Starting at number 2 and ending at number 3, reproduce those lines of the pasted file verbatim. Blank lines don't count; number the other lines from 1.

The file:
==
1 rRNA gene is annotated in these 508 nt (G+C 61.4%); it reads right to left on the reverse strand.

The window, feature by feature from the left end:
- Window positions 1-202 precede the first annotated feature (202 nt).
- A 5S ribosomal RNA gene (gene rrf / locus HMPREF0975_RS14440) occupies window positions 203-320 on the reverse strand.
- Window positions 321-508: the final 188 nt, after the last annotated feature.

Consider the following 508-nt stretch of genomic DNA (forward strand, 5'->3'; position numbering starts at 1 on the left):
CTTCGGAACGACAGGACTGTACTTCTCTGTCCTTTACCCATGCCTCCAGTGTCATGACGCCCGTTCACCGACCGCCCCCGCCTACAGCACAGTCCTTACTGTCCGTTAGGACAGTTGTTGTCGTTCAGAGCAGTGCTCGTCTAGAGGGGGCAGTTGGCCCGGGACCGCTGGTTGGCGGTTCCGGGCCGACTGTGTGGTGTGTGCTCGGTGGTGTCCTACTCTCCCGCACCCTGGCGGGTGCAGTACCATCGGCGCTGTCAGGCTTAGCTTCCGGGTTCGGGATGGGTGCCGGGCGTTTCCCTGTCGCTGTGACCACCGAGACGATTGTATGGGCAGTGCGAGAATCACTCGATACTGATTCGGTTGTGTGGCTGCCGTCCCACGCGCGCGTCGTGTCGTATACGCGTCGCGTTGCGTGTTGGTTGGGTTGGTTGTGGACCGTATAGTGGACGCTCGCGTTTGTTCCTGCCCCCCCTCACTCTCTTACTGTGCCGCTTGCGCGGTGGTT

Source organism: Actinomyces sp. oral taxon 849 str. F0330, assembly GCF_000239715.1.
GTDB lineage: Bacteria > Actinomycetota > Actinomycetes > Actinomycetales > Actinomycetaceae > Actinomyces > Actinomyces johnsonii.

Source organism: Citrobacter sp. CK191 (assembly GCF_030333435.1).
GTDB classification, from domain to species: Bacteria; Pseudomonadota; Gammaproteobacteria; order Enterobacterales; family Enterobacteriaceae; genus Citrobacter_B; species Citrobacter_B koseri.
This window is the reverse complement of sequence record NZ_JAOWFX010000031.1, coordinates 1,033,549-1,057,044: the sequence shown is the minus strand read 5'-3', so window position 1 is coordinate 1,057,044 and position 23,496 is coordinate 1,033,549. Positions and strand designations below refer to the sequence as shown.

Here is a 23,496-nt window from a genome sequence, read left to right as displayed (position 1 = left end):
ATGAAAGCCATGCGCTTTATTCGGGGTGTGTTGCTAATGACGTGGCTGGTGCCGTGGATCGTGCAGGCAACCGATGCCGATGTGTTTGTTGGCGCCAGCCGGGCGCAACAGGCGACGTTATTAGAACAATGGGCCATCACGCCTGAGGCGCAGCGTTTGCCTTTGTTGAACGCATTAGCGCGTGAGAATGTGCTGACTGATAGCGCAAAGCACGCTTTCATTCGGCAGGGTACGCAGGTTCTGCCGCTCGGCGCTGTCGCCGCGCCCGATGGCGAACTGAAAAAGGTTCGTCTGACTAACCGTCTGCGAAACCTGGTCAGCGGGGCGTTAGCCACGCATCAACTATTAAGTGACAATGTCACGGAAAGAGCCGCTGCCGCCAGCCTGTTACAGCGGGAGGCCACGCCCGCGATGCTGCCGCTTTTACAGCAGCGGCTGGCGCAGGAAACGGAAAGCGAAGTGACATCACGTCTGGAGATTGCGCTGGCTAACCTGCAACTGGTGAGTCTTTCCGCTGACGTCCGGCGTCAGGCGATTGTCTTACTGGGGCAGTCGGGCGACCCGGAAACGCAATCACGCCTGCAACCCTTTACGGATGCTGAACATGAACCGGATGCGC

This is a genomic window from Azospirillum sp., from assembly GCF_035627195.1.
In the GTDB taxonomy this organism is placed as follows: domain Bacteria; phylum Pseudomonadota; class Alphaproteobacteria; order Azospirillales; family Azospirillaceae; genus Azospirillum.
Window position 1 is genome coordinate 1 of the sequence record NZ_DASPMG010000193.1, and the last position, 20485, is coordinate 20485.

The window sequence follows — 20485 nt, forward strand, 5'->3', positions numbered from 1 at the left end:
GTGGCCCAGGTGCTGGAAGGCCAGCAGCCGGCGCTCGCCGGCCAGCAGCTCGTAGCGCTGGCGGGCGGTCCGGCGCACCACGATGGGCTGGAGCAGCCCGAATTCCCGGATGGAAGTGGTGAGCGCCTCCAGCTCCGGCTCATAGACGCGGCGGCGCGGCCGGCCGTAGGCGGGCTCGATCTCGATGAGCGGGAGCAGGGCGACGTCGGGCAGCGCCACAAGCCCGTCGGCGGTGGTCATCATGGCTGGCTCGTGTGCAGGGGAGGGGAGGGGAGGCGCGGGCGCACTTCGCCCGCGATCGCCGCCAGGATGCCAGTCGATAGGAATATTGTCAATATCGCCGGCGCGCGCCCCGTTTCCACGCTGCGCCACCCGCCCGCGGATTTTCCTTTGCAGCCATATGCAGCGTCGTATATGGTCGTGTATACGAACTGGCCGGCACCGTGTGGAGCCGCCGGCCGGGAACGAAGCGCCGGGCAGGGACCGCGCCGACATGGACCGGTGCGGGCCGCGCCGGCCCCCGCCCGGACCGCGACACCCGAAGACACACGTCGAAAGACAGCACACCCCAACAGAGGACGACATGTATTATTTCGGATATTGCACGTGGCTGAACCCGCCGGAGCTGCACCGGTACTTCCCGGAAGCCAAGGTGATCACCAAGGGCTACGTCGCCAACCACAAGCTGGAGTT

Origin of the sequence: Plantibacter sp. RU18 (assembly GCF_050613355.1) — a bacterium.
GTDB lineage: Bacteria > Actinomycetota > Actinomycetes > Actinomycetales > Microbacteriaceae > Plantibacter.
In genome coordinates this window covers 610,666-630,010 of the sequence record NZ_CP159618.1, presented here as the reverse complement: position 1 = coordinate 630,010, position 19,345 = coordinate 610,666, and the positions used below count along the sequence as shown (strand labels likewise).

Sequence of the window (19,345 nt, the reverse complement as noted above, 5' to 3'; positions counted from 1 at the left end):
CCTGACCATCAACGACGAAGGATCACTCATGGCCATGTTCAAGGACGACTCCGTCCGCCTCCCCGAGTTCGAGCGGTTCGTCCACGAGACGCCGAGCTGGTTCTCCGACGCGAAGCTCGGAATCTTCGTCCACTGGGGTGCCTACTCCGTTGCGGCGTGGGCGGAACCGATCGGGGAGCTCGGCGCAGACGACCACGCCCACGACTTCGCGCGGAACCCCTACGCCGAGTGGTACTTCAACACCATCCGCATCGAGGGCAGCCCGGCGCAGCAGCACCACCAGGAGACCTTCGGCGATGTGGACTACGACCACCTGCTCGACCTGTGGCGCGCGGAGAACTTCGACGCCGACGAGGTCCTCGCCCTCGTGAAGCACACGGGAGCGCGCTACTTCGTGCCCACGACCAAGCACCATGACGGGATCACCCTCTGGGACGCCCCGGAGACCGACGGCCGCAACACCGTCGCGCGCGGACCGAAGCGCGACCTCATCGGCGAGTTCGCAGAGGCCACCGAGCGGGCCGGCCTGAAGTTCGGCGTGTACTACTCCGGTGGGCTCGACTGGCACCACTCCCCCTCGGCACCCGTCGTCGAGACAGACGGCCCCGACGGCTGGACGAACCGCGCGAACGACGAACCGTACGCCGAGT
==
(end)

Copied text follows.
The window, feature by feature from the left end:
- Window positions 1-202 precede the first annotated feature (202 nt).